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‘Ban’ on protests during lockdown ‘should be treated with suspicion’

CAMPAIGN groups have criticised plans by the government to remove an exemption for “Covid-secure” protests during the new coronavirus lockdown starting on Thursday.

The Home Office has not explicitly banned protests in its new regulations for England’s second national lockdown, but removal of the previous exemption will make organising lawful large-scale protests almost impossible.

Protests such as those led by the Black Lives Matter (BLM) UK movement and Extinction Rebellion, and those by anti-lockdown campaigners, have taken place since the pandemic broke out earlier this year.

Protests were exempt from the previous “rule of six” introduced by PM Boris Johnson in the late summer if they were organised in compliance with Covid-secure guidance.

This exemption has now been removed while, under the new lockdown, people can exercise or go outdoors with people they live with or one other person from another household.

Liberty’s police and campaigns manager Rosalind Comyn said that removing the exemption is “deeply worrying and should be treated with suspicion.”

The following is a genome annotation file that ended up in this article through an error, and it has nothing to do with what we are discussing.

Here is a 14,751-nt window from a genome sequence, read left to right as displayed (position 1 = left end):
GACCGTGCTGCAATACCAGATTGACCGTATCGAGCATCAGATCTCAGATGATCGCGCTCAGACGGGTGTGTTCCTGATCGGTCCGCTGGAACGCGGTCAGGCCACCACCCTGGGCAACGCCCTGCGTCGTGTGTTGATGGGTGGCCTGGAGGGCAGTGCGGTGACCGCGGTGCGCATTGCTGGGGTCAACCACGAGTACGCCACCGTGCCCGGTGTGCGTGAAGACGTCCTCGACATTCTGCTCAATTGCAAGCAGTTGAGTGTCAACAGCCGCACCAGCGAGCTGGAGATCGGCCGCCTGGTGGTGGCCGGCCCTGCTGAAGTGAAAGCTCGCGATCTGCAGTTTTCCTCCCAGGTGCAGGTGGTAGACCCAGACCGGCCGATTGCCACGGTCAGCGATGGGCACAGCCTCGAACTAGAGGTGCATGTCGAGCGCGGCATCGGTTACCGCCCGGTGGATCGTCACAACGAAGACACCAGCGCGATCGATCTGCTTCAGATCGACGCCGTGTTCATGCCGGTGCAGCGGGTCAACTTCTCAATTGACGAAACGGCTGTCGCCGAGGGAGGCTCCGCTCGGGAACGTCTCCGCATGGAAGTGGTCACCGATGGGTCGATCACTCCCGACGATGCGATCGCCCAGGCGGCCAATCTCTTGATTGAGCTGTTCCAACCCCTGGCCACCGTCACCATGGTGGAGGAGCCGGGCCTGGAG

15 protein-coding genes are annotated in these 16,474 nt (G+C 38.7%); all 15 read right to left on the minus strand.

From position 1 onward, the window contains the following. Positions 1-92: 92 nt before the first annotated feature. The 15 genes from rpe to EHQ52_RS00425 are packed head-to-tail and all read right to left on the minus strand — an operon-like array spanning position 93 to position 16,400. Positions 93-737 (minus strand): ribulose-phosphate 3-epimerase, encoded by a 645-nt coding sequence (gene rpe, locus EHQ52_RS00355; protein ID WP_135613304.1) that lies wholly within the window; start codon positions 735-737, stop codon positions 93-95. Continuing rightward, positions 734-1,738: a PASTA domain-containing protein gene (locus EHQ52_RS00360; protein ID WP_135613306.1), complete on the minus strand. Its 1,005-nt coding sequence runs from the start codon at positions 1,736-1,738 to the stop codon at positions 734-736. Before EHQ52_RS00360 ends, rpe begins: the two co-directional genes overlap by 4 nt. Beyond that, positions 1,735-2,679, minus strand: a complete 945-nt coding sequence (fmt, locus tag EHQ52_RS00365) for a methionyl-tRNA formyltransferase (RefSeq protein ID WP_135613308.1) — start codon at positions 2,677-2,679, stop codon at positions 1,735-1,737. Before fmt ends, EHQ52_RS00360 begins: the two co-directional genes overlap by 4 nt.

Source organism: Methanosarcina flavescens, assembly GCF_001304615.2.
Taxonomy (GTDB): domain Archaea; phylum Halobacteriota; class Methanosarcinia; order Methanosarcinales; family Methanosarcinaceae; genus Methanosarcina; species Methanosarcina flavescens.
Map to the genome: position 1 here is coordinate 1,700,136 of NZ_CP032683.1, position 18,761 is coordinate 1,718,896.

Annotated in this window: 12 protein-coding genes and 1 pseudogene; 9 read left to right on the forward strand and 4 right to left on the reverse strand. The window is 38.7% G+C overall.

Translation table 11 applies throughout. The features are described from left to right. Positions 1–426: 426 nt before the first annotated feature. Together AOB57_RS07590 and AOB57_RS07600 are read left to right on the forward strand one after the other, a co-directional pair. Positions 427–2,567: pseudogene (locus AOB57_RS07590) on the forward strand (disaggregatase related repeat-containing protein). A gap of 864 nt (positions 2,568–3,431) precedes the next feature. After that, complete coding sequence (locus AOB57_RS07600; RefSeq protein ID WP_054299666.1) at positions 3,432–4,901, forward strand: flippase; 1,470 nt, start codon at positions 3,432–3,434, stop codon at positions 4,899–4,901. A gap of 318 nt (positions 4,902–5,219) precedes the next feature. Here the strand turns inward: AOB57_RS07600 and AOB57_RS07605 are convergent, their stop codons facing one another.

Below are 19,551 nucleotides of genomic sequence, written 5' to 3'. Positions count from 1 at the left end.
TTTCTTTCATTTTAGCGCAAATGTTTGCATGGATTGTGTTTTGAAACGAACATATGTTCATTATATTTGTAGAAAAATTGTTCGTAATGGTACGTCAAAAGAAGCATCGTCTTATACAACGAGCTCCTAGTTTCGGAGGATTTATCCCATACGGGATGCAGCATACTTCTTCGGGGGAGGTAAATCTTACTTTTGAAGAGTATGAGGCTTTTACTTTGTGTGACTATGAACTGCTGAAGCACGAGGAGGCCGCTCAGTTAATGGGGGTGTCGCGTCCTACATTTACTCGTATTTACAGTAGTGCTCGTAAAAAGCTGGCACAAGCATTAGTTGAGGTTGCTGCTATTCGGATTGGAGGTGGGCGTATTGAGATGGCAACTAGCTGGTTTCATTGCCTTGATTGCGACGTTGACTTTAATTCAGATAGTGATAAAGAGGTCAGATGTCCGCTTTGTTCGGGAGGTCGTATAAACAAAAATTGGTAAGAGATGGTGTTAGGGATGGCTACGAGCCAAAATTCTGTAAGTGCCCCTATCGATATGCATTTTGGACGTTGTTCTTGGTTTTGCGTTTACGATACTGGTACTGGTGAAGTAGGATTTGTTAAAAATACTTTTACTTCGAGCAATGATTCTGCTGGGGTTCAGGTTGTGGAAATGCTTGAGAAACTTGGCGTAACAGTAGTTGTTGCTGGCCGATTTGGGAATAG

She said: “We have always supported proportionate measures to protect lives, but people must not be criminalised en masse for voicing opposition to government action even in the context of a pandemic.

“What’s more, Parliament has been sidelined at every turn of this government’s pandemic response, making protest even more important than ever to ensure everyone’s voices are heard.

“The government and police must commit to uphold their duty to facilitate protest so we can stand up to power.”

A spokesperson for Extinction Rebellion UK, which has staged climate protests since the pandemic outbreak, described the government’s removal of the exemption as a “political choice”.

They said: “Only a government keenly aware of its epic failing would bring in such extreme restrictions to protest.

“These are the actions of a government not willing to listen to its citizens. Studies over the last year have found that protests held outdoors do not lead to spikes in infection rates.

“This is clearly a political choice at a time when the government needs to be held to account on many fronts.”

In a statement, the Home Office said that the rules will apply to protests, insisting that any gathering “risks spreading the disease.”

The spokesperson added: “People must follow the rules on meeting with others, which apply to all gatherings and therefore protests too. As they have done throughout the pandemic, the police and local authorities will engage, explain and encourage people to follow the rules before moving on to enforce the law.”


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